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Which parts of the java.lang.Exception object need to be saved in the database to give you the best chance of recreating the problem that led to the Exception being thrown?

And which parts, if saved together, would create redundant information?

For example, if you save the result of calling exception.getMessage(), and you also save exception.getCause().getMessage(), will you end up with duplicate information?

And, if you save exception.getMessage, would it be redundant to also save the output from exception.printStackTrace()?

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Why save it in the database? Why not just log it out and save your log file(s)? That will preserve more context about the error than just storing the Exception will. Also, some logging frameworks can be configured with a database appender, so you could still store information in a database if you prefer. – aroth Jul 11 '11 at 23:43

My strategy would be to save a timestamp and the stack trace of the exception.

That is the most important thing that is needed to try to diagnose the problem that provoked the exception.

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Any reason why the exceptions need to be in a database? Couldn't they be logged as part of the application log files? log4j loggers have nice pretty prints of exceptions that include the full stack trace, cause, timestamp, ...etc. That maybe all you need.

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Saving error data in the database usually only serves the purpose of further analysis of such data. From that standpoint, I recommend you have certain classification for your own exceptions. For example, assign them some error code. Some specific error code should be dedicated to unknown exceptions. Now, you save to database the error code and (preferably in separate column) a message from exception. For unknown exceptions, I would consider calling toString() that would include exception class and the message. Stack trace better belongs to log. But to have easier time locating it, include some information such as request id in database that would allow to easily search log for that stack trace.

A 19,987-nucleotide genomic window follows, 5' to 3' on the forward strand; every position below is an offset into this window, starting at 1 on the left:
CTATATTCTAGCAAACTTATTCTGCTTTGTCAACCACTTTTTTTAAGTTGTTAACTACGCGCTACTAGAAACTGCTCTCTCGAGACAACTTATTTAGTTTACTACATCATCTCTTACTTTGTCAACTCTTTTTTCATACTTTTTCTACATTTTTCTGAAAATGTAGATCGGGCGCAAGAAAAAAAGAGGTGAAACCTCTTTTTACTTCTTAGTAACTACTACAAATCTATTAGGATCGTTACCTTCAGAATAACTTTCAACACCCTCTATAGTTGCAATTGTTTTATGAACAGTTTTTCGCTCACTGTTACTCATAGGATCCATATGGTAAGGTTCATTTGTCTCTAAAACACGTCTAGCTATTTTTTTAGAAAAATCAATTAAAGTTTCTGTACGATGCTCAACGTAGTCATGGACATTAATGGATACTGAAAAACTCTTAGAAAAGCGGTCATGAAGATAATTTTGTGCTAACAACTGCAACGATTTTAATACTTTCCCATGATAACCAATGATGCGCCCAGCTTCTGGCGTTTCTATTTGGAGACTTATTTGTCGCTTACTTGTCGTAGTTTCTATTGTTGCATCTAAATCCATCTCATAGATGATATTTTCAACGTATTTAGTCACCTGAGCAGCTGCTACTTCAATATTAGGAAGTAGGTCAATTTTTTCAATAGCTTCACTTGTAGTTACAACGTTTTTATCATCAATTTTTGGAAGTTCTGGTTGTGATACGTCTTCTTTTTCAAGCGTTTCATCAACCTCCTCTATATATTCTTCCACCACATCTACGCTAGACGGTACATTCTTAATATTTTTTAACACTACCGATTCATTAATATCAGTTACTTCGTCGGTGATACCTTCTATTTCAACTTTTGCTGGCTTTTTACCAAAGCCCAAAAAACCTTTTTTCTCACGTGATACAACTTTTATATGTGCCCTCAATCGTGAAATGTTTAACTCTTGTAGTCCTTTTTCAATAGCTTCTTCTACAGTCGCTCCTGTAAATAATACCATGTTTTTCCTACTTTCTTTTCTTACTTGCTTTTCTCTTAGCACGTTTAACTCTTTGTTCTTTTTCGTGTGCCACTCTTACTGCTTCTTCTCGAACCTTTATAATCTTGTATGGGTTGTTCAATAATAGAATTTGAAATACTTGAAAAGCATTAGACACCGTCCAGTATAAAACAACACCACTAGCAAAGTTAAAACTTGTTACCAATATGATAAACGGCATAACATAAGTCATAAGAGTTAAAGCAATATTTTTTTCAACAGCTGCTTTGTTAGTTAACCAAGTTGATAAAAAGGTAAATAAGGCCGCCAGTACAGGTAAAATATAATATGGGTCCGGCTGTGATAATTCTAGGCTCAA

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I think you should save:

  • stack trace
  • message
  • timestamp

The printStackTrace is redundant to getMessage. Look at the code:

    public void printStackTrace(PrintWriter s) {
    synchronized (s) {
        StackTraceElement[] trace = getOurStackTrace();
        for (int i=0; i < trace.length; i++)
            s.println("\tat " + trace[i]);

        Throwable ourCause = getCause();
        if (ourCause != null)
            ourCause.printStackTraceAsCause(s, trace);

public String toString() {
    String s = getClass().getName();
    String message = getLocalizedMessage();
    return (message != null) ? (s + ": " + message) : s;
share|improve this answer
Is that part of the source code for the Exception class? – Marcelo Jul 11 '11 at 23:35
java.lang.Throwable – zacheusz Jul 11 '11 at 23:56

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